Seen from Dyrhaugsryggen. Vetle Skagastølstind to the left.
|Elevation||2,405 m (7,890 ft)|
|Prominence||1,010 m (3,310 ft) |
|Isolation||30.4 kilometres (18.9 mi)|
|Listing||3rd highest in Norway|
|Location||Årdal and Luster, Sogn og Fjordane, Norway|
|Topo map||1517 IV Hurrungane|
|First ascent||21 July 1876, William Cecil Slingsby|
|Easiest route||Climbing and ice climbing|
Store Skagastølstind (also known as Storen) is the third highest peak in Norway. It is situated on the border between the municipality of Luster and Årdal in Sogn og Fjordane county, Norway. The 2,405-metre (7,890 ft) mountain is part of the Hurrungane range. The mountains Vetle Skagastølstind and Midtre Skagastølstind lie immediately to the north of this mountain and the mountains Sentraltind and Jervvasstind lie immediately to the east of this mountain.
The summit is a popular destination for mountaineers, but it is fairly difficult to climb. The first ascent was made by William Cecil Slingsby on 21 July 1876. There are a number of different routes, the most popular being Heftyes renne (Heftye's couloir). Another popular route of ascent is via Andrews renne (Andrew's couloir), used in the first ascent of A. W. Andrews and party in 1899. Store Skagastølstind and the mountaineering of the late 19th century in Norway is traditionally linked to the historical hotel Turtagrø.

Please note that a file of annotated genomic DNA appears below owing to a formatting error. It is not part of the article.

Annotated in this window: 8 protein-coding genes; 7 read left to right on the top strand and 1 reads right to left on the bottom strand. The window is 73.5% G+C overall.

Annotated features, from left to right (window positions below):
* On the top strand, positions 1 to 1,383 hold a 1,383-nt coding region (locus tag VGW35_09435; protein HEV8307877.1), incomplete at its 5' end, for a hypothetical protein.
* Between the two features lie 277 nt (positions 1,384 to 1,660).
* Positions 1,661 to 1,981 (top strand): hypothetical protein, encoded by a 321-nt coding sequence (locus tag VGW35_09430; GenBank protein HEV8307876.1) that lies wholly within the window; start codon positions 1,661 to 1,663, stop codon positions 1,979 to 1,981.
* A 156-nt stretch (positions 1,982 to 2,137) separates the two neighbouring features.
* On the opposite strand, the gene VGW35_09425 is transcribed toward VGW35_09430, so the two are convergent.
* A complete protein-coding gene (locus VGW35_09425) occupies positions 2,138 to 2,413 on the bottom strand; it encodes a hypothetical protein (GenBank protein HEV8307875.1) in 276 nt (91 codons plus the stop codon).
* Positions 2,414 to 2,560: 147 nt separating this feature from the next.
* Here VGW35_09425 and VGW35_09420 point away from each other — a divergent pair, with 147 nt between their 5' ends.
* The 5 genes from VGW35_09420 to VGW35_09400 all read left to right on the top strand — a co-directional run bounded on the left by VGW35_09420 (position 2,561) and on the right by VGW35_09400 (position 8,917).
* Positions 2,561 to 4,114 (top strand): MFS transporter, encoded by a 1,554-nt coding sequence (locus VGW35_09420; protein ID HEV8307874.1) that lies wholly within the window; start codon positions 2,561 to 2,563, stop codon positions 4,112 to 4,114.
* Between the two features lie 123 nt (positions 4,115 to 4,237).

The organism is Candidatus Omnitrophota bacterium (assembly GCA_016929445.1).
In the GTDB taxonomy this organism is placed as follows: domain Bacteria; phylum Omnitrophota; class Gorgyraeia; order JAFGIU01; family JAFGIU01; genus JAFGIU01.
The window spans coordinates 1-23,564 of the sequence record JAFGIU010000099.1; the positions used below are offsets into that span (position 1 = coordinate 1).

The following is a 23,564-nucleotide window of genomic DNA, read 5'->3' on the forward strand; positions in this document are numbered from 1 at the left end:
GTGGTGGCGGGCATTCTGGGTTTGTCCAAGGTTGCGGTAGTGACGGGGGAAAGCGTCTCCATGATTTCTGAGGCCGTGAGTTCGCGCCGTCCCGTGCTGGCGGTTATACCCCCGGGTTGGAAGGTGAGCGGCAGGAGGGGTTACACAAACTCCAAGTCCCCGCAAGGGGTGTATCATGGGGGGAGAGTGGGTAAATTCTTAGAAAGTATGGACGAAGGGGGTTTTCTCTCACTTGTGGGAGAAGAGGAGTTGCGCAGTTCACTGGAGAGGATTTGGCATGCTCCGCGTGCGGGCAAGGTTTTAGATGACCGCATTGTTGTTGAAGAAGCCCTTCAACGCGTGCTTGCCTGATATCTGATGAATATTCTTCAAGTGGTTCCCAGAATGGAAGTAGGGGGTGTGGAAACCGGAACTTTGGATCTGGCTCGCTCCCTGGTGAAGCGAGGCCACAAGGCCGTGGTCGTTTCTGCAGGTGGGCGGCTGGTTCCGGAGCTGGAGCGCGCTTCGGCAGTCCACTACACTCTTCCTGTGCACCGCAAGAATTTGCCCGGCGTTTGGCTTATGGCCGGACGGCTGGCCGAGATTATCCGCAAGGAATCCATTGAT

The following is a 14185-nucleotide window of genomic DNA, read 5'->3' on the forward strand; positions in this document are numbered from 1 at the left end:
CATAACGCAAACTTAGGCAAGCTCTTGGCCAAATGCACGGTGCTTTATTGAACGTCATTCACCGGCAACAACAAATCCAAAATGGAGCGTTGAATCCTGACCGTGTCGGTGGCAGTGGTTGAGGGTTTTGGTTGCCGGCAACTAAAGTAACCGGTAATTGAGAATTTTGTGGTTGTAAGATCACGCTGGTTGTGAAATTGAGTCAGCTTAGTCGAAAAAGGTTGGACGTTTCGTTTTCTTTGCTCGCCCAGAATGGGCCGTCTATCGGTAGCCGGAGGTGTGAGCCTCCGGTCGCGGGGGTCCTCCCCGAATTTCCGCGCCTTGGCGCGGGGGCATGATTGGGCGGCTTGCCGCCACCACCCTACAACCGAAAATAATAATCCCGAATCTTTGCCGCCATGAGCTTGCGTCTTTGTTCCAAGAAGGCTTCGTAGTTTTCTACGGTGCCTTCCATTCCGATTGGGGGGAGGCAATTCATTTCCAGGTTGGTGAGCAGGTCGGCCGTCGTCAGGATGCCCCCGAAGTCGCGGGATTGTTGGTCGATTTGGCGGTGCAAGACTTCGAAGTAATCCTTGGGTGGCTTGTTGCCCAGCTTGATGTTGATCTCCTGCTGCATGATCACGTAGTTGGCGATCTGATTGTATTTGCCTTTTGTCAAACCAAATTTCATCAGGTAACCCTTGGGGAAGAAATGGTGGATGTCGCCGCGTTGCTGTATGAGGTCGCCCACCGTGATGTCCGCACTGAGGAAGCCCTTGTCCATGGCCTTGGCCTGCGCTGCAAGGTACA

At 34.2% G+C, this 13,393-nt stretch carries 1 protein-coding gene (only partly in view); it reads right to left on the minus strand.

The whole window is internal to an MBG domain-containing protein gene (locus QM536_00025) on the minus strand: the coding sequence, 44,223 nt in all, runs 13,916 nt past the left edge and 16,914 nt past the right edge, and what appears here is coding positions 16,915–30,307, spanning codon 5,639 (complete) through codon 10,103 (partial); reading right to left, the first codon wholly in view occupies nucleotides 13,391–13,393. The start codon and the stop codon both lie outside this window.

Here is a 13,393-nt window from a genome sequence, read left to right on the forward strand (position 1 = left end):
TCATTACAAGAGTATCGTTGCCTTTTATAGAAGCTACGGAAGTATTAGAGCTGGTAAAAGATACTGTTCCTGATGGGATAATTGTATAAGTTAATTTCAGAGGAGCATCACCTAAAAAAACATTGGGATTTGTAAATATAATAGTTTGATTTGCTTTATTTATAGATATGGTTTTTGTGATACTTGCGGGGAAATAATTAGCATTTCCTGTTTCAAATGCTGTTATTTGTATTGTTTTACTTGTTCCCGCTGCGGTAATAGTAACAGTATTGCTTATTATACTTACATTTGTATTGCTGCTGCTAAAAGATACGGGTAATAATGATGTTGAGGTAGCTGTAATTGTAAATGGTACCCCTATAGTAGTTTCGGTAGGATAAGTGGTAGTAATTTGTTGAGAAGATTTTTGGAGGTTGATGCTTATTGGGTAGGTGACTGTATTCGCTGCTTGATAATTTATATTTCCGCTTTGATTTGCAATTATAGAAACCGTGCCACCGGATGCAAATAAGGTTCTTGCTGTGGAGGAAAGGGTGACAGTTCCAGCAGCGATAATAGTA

The first element is the genitive of the name of the mountain farm Skagastølen and the last element is tind which means "mountain peak". The mountain farm (dairy farm) Skagastølen belongs to the farm Skagen in Luster and stølen is the finite form of støl which means "mountain farm". Skagen is the finite form of skage which means "headland" or "promontory" and the name is equivalent with the famous Skagen in Denmark. Store or Storen means "The Big".
Slingsby's first ascent in 1876 was hailed as a major achievement, and Johannes Heftye soon felt it eclipsed his own first ascent of Store Knutsholstinden the year before. He set out to ascend Storen in 1880 and successfully used the popular route that is now named after him to reach the summit. This route is significantly more difficult than Slingsby's route, and also more difficult than Heftye's own route on Store Knutsholstind, however, Heftye downplayed this achievement to emphasize his own first ascent. His main claim was that Store Knutsholstind was at least as difficult as Storen, thus, must be regarded a first grade mountain.
While Heftye's route on Store Knutsholstind may have been slightly more difficult than Slingsby's route on Storen, Heftye was at the time unaware that there were an easier route on Store Knutsholstind. Slingsby was approached by Marie Sønstenes, a woman who lived on farm near Store Knutsholstind, who claimed that she knew a straightforward route. Together, they ascended the mountain by this route. Heftye, who was very outspoken against female mountaineers, was humiliated and deeply offended.
- "Climbed mountains with prominence exceeding 1000 meters".
- Johnsen, Ben (1991). Jotunheimens stortopper: folk og fjell gjennom tidene. NTK. pp. 99–101. ISBN 978-82-992317-0-1.
- Slingsby, Cecil; Howard, Tony (2003). Norway: the Northern Playground. Rockbuy Limited. ISBN 978-1-904466-07-9. Slingsby's story of the first ascent of Store Skagastølstind in 1876.
- Johnsen, Ben (1991). Jotunheimens stortopper: folk og fjell gjennom tidene. NTK. pp. 99–101. ISBN 978-82-992317-0-1. English guidebook to Store Skagastølstind
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